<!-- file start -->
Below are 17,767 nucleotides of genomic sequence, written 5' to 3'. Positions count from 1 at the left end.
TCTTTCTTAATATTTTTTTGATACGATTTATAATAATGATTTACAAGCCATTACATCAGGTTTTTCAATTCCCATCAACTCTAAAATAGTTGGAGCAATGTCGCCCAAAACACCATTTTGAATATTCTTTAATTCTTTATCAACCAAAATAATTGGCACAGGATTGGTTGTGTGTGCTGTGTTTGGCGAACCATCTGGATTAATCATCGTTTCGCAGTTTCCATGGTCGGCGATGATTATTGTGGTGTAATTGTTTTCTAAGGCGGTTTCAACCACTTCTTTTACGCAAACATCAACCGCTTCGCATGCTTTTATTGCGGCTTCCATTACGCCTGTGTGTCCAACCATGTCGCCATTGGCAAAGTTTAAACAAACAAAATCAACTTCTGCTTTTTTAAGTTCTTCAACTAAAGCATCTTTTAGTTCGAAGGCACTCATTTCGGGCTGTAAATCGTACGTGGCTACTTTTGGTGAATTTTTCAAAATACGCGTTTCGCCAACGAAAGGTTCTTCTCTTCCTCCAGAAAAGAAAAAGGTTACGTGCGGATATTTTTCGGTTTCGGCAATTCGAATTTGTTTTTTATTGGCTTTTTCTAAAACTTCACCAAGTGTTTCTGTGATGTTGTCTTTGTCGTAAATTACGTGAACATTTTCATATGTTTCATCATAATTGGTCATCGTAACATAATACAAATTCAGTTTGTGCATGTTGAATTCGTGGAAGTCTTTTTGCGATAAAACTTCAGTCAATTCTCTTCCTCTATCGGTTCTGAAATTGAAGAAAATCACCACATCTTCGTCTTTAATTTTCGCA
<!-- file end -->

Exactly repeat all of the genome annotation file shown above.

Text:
Below are 17,767 nucleotides of genomic sequence, written 5' to 3'. Positions count from 1 at the left end.
TCTTTCTTAATATTTTTTTGATACGATTTATAATAATGATTTACAAGCCATTACATCAGGTTTTTCAATTCCCATCAACTCTAAAATAGTTGGAGCAATGTCGCCCAAAACACCATTTTGAATATTCTTTAATTCTTTATCAACCAAAATAATTGGCACAGGATTGGTTGTGTGTGCTGTGTTTGGCGAACCATCTGGATTAATCATCGTTTCGCAGTTTCCATGGTCGGCGATGATTATTGTGGTGTAATTGTTTTCTAAGGCGGTTTCAACCACTTCTTTTACGCAAACATCAACCGCTTCGCATGCTTTTATTGCGGCTTCCATTACGCCTGTGTGTCCAACCATGTCGCCATTGGCAAAGTTTAAACAAACAAAATCAACTTCTGCTTTTTTAAGTTCTTCAACTAAAGCATCTTTTAGTTCGAAGGCACTCATTTCGGGCTGTAAATCGTACGTGGCTACTTTTGGTGAATTTTTCAAAATACGCGTTTCGCCAACGAAAGGTTCTTCTCTTCCTCCAGAAAAGAAAAAGGTTACGTGCGGATATTTTTCGGTTTCGGCAATTCGAATTTGTTTTTTATTGGCTTTTTCTAAAACTTCACCAAGTGTTTCTGTGATGTTGTCTTTGTCGTAAATTACGTGAACATTTTCATATGTTTCATCATAATTGGTCATCGTAACATAATACAAATTCAGTTTGTGCATGTTGAATTCGTGGAAGTCTTTTTGCGATAAAACTTCAGTCAATTCTCTTCCTCTATCGGTTCTGAAATTGAAGAAAATCACCACATCTTCGTCTTTAATTTTCGCA